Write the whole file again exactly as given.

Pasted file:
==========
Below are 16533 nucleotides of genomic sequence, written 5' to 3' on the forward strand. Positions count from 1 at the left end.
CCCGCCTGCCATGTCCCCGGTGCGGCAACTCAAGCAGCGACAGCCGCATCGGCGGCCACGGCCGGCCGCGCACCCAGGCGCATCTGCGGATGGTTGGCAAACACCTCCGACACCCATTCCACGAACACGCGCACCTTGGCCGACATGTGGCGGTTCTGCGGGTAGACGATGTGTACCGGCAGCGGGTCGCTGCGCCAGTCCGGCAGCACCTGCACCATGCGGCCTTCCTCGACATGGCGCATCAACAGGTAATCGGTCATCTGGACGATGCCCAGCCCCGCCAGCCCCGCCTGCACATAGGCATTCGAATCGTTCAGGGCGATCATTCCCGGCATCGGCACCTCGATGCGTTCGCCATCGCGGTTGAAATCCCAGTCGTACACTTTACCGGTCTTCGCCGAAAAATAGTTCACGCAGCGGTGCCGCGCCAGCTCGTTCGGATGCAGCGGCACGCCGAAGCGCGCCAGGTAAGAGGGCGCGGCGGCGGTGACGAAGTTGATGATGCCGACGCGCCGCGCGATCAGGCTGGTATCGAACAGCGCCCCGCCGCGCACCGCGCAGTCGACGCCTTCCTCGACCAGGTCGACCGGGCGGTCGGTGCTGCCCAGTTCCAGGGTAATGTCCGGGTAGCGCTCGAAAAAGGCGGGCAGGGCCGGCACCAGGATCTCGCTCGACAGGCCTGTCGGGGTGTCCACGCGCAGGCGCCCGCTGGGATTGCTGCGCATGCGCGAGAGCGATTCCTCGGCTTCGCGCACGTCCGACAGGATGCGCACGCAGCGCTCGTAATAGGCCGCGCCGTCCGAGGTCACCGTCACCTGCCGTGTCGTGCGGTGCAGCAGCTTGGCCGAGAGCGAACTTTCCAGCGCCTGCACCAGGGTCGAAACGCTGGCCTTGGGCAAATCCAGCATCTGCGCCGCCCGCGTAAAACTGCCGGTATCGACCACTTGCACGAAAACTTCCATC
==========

Below are 16533 nucleotides of genomic sequence, written 5' to 3' on the forward strand. Positions count from 1 at the left end.
CCCGCCTGCCATGTCCCCGGTGCGGCAACTCAAGCAGCGACAGCCGCATCGGCGGCCACGGCCGGCCGCGCACCCAGGCGCATCTGCGGATGGTTGGCAAACACCTCCGACACCCATTCCACGAACACGCGCACCTTGGCCGACATGTGGCGGTTCTGCGGGTAGACGATGTGTACCGGCAGCGGGTCGCTGCGCCAGTCCGGCAGCACCTGCACCATGCGGCCTTCCTCGACATGGCGCATCAACAGGTAATCGGTCATCTGGACGATGCCCAGCCCCGCCAGCCCCGCCTGCACATAGGCATTCGAATCGTTCAGGGCGATCATTCCCGGCATCGGCACCTCGATGCGTTCGCCATCGCGGTTGAAATCCCAGTCGTACACTTTACCGGTCTTCGCCGAAAAATAGTTCACGCAGCGGTGCCGCGCCAGCTCGTTCGGATGCAGCGGCACGCCGAAGCGCGCCAGGTAAGAGGGCGCGGCGGCGGTGACGAAGTTGATGATGCCGACGCGCCGCGCGATCAGGCTGGTATCGAACAGCGCCCCGCCGCGCACCGCGCAGTCGACGCCTTCCTCGACCAGGTCGACCGGGCGGTCGGTGCTGCCCAGTTCCAGGGTAATGTCCGGGTAGCGCTCGAAAAAGGCGGGCAGGGCCGGCACCAGGATCTCGCTCGACAGGCCTGTCGGGGTGTCCACGCGCAGGCGCCCGCTGGGATTGCTGCGCATGCGCGAGAGCGATTCCTCGGCTTCGCGCACGTCCGACAGGATGCGCACGCAGCGCTCGTAATAGGCCGCGCCGTCCGAGGTCACCGTCACCTGCCGTGTCGTGCGGTGCAGCAGCTTGGCCGAGAGCGAACTTTCCAGCGCCTGCACCAGGGTCGAAACGCTGGCCTTGGGCAAATCCAGCATCTGCGCCGCCCGCGTAAAACTGCCGGTATCGACCACTTGCACGAAAACTTCCATC